Wednesday, November 25, 2020

I Was Lost

In October 2007, I left the book shop and took new employment supporting sixth form students in their A-Level studies; I was so shocked and appalled by my own demise from school hero to university zero with all the self-inflicted pain entailed in that fall that I was determined to help as many pupils at or near that transition in their lives to not make the same mistakes I did at that juncture. One of the many perks of the new job (apart from meeting tremendous kids and staff) was that it enabled me to spend time reading whilst I supervised them.

And boy did I start reading, more broadly, widely than ever before across the whole scope of human experience from the Sumerians to present day. Of course I made but small dent in the oeuvre of world literature but I still read and read and read until my brain could take no more of the information and I began to need outlet for all the knowledge I was accruing in my mind. Which brings us to The Magical Kingdom, as stated previously my intended project to compose a handwritten 10,000 pages. 

Each lunch I would head to the flat at the top of the school and begin, continue, add to this epic until by the following year I had completed almost 1,000 pages. Although I would slow as the years rolled past, I did stick to this endeavour until late 2016 so that I had little time for other composition, certainly not stage plays and only four other poems, the first of which was this one that I wrote for my wife on our wedding day. Note the calmness, the serenity, the gentle philosophy all at odds with the madness and gratuity of those other poems I had composed when in seeming love. This was the love of which Saint Paul wrote in Corinthians, patient, kind, without envy, this is I Was Lost...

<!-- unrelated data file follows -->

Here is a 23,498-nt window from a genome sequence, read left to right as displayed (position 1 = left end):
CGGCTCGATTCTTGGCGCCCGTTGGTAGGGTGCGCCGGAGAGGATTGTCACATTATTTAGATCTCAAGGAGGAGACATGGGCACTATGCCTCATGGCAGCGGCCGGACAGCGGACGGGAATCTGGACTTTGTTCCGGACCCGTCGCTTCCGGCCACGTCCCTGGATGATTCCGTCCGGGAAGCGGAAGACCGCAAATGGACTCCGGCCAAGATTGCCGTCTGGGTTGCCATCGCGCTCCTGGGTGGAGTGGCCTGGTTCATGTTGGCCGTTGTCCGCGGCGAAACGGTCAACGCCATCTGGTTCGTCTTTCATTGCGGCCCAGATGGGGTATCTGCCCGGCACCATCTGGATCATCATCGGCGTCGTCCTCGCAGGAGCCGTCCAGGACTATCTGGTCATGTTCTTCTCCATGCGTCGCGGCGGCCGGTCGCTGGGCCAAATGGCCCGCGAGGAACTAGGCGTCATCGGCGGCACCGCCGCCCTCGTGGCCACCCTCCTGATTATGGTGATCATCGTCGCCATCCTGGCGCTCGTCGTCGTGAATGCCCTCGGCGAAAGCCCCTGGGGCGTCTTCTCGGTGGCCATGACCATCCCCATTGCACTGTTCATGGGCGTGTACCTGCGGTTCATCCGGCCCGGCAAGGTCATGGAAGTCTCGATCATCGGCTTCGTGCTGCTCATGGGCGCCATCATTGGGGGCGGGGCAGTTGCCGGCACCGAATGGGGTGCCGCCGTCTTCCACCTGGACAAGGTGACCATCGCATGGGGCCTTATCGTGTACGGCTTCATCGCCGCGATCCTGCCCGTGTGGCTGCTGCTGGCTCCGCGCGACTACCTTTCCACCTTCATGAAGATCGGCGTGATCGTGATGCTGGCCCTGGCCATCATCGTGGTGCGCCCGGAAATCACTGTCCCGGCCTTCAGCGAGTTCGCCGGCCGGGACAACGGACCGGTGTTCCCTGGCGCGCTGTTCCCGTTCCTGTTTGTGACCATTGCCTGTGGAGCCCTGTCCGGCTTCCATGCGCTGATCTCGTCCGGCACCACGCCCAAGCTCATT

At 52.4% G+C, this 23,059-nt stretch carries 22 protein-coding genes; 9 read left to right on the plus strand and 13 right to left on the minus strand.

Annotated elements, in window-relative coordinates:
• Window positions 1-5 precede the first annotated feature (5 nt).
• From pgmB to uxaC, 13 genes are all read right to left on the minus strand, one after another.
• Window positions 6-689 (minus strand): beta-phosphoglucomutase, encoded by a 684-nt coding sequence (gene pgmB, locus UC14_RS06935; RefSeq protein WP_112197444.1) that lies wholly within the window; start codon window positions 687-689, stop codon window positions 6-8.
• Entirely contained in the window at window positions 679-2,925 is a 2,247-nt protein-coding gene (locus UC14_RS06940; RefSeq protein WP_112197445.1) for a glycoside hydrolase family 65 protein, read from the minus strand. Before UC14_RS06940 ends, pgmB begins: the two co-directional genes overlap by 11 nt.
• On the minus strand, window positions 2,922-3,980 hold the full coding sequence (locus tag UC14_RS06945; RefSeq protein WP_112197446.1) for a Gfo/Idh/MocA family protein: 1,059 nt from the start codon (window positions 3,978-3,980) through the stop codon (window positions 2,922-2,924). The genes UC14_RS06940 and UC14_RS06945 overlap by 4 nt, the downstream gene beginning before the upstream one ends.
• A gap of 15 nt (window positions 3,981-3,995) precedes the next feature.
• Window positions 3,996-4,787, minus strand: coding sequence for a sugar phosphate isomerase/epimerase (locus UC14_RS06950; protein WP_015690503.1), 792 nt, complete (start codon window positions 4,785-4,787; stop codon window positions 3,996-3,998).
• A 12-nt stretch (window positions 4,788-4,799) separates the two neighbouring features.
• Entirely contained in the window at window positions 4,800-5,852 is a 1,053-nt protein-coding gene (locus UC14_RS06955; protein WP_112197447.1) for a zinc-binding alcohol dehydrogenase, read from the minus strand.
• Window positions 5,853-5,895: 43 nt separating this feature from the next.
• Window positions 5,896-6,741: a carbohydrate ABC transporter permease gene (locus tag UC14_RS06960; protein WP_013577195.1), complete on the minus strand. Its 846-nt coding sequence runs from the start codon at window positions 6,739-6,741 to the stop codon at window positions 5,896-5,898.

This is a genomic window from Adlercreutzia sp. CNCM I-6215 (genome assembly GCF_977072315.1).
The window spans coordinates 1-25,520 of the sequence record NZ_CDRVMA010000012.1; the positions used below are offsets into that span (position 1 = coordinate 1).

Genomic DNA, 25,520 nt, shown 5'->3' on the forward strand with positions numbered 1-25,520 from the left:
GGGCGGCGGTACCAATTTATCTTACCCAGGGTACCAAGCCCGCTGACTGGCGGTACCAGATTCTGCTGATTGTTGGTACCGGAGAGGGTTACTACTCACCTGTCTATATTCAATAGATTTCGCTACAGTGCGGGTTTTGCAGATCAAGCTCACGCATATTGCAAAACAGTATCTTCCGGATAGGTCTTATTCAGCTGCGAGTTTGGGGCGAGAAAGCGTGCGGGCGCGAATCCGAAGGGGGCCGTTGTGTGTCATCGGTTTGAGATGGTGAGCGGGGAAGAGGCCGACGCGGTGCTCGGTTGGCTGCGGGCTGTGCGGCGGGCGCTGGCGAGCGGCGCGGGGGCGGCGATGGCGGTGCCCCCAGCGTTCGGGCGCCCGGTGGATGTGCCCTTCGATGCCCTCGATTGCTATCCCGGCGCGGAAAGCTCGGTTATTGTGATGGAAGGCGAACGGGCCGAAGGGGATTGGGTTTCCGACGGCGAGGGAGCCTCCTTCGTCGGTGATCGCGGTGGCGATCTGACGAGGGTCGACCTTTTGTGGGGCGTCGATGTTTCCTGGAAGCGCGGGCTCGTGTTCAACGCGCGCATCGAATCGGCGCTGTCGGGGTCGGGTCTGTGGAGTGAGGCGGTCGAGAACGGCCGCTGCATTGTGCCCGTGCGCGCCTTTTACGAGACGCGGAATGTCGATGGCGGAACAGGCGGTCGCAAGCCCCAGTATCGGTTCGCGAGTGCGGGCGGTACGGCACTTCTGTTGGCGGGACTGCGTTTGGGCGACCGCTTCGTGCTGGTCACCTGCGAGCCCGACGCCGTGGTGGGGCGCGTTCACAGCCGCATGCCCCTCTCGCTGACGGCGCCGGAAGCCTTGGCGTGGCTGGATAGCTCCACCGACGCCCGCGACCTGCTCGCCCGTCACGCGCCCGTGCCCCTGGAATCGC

I was lost, and the world grew stranger around me.
Shapes became shadows, figures fudged,
And other folk blurred indistinct before me.
Then I saw you.
Experience became innocence, preservation healed,
Whilst awareness I had somehow known you in another place, at another time (Perhaps before birth),
Soothed my soul with a balm that eased its distortion till I was able then to walk this globe in peace.

For to tread without love is to stamp in potholes, on branches, over mines,
To march without you is to turn and suddenly find the parade ground empty,
Worse,
To invite battery from the ghostly foe we know is there but never quite can see.
Imperative it is for us to join in unison, familial, of matrimony, platonic, simple acquaintance,
For Love, like us, must wander, through this world,
And if we stray she too will amble off the track, even though that way be strewn with stinging nettles.
No, we must reside in her breast as she in ours, as companions, friends, partners, lovers, husband and wife,
Knowing that in union between two people one common bond not only joins them as a pair
But suffuses right through the rest their congregation.

I have found, and the world grows warmer around me.

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